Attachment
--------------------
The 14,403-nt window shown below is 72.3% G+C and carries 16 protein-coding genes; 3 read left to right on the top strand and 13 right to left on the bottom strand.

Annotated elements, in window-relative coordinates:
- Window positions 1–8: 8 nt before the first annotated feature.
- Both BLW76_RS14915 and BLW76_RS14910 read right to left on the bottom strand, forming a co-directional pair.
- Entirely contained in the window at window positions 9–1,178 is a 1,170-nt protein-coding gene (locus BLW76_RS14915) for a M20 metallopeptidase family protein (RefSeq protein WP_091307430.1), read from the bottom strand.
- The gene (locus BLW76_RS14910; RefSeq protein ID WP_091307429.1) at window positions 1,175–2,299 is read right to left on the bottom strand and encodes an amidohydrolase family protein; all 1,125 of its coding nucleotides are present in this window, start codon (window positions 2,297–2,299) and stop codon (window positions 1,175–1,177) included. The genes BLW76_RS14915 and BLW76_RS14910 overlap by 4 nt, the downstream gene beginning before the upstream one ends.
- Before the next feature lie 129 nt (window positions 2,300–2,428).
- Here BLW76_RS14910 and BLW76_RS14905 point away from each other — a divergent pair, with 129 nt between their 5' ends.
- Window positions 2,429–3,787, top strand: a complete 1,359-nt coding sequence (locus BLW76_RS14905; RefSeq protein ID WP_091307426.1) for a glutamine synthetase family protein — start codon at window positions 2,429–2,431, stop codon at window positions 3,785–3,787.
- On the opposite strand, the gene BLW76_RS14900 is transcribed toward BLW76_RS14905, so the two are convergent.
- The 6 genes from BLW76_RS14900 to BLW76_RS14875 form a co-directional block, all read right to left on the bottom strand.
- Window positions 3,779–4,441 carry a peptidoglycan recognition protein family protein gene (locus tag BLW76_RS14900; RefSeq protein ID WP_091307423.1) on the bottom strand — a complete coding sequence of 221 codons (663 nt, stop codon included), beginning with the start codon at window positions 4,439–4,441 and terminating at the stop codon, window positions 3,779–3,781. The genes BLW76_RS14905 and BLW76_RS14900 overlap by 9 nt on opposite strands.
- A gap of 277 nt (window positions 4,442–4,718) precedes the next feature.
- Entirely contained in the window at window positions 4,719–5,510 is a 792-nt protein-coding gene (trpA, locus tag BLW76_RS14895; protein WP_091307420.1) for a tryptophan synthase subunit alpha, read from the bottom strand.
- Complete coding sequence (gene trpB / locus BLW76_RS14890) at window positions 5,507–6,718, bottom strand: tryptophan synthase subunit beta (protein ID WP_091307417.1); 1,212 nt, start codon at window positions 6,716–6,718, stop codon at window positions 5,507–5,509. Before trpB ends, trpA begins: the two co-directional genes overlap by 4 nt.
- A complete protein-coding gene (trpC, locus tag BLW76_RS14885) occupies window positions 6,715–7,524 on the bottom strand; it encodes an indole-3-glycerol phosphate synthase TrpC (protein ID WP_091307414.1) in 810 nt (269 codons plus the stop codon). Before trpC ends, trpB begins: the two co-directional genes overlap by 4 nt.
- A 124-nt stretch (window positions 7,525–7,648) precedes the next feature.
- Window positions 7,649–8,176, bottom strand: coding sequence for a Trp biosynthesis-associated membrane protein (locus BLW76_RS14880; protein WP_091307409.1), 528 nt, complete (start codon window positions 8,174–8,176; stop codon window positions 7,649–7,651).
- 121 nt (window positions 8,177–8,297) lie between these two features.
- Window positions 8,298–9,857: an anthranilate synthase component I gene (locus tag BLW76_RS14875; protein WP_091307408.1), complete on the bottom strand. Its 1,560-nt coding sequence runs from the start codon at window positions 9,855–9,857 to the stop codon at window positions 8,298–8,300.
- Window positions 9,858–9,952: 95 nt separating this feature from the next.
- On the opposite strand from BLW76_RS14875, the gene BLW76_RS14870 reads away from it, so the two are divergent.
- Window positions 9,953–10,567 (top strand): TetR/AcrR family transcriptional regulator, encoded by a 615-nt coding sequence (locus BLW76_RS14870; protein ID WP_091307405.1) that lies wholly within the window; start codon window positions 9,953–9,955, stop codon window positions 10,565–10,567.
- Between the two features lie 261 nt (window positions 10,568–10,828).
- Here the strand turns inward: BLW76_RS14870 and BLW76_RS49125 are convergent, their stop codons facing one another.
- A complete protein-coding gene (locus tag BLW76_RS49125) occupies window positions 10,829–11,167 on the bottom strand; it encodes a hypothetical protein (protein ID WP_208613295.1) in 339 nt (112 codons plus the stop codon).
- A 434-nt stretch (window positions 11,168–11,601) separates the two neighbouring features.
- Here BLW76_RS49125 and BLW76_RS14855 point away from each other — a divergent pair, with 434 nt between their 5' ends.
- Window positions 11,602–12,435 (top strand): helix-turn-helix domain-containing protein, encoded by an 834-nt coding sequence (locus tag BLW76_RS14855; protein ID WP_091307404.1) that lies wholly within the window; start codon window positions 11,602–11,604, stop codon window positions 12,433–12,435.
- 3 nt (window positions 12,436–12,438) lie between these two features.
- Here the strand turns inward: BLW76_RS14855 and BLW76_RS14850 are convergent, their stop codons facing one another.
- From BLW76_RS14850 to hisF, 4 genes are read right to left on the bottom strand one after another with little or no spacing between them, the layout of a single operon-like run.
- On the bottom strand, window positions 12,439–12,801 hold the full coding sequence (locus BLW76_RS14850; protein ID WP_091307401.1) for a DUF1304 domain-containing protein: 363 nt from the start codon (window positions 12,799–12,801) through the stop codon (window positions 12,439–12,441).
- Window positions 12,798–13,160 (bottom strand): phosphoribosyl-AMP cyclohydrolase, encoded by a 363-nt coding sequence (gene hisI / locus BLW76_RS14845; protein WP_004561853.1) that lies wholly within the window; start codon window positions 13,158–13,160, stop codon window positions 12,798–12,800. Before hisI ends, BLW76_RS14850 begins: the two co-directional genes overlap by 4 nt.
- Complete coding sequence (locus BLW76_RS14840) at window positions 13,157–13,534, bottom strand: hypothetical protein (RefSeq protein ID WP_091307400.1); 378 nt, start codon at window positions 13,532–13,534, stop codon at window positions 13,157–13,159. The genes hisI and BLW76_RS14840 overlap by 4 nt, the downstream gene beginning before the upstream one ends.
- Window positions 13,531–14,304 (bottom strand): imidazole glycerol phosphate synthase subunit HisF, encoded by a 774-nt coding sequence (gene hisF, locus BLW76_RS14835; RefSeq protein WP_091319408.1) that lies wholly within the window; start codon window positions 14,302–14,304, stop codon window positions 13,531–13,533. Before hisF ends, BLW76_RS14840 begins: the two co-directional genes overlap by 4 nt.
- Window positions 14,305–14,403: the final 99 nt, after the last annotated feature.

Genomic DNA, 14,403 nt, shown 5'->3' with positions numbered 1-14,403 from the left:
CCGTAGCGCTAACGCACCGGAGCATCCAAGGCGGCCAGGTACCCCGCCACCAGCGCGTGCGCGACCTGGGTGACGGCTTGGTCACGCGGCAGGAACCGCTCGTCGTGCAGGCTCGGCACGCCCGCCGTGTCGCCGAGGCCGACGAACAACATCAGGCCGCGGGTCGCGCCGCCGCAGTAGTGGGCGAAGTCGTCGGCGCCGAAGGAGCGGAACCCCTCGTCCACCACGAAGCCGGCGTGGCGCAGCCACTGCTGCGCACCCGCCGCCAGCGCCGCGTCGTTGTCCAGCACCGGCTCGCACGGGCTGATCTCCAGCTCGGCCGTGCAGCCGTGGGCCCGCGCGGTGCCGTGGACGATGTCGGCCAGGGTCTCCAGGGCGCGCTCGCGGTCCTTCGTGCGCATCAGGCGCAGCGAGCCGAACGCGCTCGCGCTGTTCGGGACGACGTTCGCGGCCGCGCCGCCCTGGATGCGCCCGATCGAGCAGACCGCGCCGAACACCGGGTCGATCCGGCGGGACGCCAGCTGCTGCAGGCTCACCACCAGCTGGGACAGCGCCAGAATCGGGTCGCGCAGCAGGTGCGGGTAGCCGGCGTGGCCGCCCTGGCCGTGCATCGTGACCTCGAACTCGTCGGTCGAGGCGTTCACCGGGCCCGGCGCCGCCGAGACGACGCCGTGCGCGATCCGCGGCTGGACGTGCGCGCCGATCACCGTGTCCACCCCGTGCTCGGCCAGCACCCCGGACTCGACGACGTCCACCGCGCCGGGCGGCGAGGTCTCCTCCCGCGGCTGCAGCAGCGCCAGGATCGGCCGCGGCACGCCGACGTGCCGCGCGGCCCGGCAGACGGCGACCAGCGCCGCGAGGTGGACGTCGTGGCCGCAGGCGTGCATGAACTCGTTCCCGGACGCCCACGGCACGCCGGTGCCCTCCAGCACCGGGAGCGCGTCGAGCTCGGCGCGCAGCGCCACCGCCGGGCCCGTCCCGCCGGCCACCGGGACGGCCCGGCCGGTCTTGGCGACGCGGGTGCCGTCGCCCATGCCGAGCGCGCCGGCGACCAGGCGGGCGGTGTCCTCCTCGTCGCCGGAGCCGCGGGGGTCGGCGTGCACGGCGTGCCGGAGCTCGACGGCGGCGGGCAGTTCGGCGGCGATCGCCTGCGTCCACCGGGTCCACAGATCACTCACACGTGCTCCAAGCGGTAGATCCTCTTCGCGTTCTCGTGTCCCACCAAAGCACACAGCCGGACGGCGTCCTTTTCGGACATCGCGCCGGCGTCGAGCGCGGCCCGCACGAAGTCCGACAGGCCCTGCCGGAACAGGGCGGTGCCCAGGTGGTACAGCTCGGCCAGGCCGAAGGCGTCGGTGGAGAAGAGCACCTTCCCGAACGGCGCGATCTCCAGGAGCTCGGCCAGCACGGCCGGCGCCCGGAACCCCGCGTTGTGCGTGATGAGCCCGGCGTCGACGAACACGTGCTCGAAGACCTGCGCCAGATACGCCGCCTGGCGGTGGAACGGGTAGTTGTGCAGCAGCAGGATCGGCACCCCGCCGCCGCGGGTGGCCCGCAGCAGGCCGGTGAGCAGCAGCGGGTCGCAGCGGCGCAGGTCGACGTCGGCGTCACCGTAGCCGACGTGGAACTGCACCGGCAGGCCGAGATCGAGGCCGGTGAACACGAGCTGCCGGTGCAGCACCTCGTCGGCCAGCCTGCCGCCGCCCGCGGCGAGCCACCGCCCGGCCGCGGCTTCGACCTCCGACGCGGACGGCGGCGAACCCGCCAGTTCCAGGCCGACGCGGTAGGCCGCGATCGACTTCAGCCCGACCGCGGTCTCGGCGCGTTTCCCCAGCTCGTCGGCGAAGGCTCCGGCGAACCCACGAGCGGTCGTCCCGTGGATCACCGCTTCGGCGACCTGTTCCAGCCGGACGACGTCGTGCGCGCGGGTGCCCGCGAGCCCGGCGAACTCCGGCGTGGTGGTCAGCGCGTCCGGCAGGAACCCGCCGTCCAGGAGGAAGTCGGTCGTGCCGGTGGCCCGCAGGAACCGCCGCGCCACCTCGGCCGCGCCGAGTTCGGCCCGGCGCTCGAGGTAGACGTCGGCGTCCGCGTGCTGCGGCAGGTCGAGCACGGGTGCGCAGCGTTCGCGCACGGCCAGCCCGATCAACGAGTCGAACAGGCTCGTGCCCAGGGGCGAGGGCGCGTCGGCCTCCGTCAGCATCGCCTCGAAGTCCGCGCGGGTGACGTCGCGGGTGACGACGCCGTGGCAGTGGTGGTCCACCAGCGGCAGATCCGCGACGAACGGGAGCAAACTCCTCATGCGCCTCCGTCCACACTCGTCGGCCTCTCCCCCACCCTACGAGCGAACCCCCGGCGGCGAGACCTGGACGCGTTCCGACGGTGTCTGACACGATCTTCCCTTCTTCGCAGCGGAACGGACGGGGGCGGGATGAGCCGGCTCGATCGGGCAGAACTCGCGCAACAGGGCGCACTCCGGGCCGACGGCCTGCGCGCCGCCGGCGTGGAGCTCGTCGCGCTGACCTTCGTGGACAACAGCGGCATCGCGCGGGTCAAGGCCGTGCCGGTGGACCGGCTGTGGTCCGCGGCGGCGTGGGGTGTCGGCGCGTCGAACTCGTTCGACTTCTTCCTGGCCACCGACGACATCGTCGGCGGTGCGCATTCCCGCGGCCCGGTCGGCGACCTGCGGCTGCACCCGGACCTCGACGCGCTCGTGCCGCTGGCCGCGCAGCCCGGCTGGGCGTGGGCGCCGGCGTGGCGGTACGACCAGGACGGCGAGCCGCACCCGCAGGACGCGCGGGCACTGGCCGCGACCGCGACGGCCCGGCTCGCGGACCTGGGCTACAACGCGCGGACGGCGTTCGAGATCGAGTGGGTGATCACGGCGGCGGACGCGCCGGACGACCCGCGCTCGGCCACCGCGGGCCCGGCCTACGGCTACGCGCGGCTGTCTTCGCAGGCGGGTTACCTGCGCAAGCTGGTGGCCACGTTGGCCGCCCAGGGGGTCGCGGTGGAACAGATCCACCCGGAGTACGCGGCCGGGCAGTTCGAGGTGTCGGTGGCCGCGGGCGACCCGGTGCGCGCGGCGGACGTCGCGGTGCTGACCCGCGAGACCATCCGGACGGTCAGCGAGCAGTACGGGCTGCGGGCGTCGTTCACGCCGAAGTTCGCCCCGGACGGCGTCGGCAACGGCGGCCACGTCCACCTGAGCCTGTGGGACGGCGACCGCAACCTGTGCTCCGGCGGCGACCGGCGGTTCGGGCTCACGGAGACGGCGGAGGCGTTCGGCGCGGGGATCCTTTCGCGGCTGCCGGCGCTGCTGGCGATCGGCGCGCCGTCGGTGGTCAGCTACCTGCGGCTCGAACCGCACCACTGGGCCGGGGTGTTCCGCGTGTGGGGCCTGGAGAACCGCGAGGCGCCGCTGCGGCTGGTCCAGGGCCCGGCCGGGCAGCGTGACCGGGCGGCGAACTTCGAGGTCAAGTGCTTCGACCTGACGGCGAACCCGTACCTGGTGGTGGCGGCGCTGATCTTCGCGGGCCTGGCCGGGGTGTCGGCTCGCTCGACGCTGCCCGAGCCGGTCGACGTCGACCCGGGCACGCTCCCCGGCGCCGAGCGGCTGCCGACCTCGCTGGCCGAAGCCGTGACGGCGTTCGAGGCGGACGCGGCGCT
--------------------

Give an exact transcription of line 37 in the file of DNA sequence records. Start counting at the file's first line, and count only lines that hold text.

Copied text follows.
- Window positions 14,305–14,403: the final 99 nt, after the last annotated feature.